The Association of Plastic Surgeons is joining the call for tougher regulations and penalties for owners of dangerous dogs.
A seven-year-old boy has had surgery after being savaged by his uncle's dog in Takanini yesterday afternoon.
He was taken to Middlemore Hospital with serious injuries.
The Association of Plastic Surgeons president Sue Langley said surgeons were seeing at least two dog bite injuries a week.
She said a recent study found a third of dog bites over the last decade were to children, most of whom received facial injuries.
Miss Langely said even small dog bites were devastating to a child and their family.
"We'd like incidents of this type of injury to go right down and we'd certainly would like to eradicate the most major of those injuries seem to be regularly occurring."
Auckland councillor for Manurewa-Papakura Calum Penrose said the young boy who was injured yesterday would need surgeries on his face for years to come.
"The question has to be asked how are these dogs (are) able to get in this position with these young ones and what are we going to do about it nationwide."
Mr Penrose said the other three attacks on children were also by pit bulls - the youngest child was three, and the oldest was 12.
He believed it was time for the government to act, and asked how many more children needed to be hurt before something changed.
"I'm saying that we should be calling (for) a ban on pit bulls, there's too many young ones across the country - and particularly in Auckland - that are getting mauled by these dogs."
One of the recent pit bull attacks was on a child in Drury, who would also need many surgeries in the future, Mr Penrose said.
"I say to the government - we need to do something about it - dog attacks are serious, we need to take them seriously.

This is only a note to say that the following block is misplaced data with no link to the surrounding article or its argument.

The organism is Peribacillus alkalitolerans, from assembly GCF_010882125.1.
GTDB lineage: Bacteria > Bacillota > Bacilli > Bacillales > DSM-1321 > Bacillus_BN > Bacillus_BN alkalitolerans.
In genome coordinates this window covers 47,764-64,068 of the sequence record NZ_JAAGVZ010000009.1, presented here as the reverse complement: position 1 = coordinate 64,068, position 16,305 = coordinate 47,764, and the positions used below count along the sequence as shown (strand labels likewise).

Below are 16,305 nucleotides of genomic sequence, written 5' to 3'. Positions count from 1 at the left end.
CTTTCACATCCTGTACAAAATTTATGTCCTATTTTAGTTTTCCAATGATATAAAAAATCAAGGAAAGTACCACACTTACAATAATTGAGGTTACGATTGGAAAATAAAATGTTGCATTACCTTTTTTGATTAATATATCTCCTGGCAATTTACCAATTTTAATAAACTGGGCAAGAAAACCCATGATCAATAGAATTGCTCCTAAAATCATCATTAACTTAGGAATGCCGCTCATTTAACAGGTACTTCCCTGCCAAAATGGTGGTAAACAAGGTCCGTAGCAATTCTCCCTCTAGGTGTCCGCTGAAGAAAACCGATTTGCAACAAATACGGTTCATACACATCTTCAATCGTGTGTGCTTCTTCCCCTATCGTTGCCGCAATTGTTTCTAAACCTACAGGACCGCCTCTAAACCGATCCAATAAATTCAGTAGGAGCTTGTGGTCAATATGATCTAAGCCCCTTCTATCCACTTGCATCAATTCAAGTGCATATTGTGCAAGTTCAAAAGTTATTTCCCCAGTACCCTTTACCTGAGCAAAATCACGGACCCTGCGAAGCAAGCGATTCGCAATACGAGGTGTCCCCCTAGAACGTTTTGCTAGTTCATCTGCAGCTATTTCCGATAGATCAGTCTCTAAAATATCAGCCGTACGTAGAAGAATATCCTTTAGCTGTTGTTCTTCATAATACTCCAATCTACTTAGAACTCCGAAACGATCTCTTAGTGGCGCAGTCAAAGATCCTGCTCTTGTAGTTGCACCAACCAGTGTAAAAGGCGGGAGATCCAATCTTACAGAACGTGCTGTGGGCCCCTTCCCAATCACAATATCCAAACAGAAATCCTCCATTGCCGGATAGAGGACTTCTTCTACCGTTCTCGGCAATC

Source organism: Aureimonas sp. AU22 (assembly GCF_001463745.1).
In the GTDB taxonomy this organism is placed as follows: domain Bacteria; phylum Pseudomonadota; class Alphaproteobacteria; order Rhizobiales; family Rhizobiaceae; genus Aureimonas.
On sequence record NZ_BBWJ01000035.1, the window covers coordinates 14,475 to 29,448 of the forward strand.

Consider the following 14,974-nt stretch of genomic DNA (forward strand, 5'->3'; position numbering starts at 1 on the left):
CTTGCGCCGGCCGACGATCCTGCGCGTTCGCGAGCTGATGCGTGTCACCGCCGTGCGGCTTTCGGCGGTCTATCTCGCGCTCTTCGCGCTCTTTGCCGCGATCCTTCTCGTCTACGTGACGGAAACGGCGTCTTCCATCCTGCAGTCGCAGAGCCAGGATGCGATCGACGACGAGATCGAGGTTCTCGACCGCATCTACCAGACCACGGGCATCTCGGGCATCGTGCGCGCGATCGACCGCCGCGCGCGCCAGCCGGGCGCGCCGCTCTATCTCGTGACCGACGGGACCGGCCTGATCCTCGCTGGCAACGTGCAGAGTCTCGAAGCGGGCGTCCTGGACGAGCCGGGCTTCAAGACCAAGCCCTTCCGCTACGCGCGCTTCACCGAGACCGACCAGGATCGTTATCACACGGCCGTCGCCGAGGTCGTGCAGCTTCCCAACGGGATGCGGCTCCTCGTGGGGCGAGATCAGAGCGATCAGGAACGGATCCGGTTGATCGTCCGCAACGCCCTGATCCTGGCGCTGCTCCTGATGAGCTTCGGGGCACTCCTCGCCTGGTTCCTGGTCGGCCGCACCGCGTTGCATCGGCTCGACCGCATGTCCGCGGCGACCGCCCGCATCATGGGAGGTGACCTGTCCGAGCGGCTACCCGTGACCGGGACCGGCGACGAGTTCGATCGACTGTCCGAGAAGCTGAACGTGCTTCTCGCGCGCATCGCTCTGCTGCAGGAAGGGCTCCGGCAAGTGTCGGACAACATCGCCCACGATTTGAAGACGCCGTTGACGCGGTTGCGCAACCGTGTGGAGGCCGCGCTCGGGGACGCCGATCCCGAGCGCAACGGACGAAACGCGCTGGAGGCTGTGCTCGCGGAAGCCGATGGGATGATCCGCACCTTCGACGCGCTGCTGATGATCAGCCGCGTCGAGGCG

"Pit bull terriers, for some reason it's in the nature of them, they need to be sorted," Mr Penrose said.
He also chaired the council's Regulatory and Bylaws Committee and said its animal control officers were working tirelessly, and were extremely frustrated by pit bulls.
"Sadly they're let down by this particular breed of dogs that we need to deal with," he said.
Mr Penrose said the dog had been impounded and would be destroyed in the coming days.
Call to give councils more power over dog rules
Local Government New Zealand president Lawrence Yule has been calling for a ban on dangerous dogs since 2008 and said the government needed to give councils more powers to act.
He said he understood the difficulty in banning all dangerous dogs, but the time for talk was over.
"The government's been looking at it, it's looked at a number of reports for it and every time there is an attack I see MPs and that coming out and saying something needs to be done.
"Well actually I've heard that for a long time and if they actually want to do something, they need to get on and do it."
Mr Yule, who is also the Mayor of Hastings, said there had been a noticeable drop in attacks since Hastings District Council introduced tougher rules for dog owners in 2011.
However, in 2010 the New Zealand Kennel Club said banning pit bull-type dogs was unlikely to work.
It said there were a lot of generalisations about the dogs, and many crossbred dogs that would fall into the category had none of the negative traits associated with pit bulls.
The SPCA has also said a ban was not practical, and that there was no definitive DNA test for a pit bull.
It said it was owners who were the issue, and not the dogs.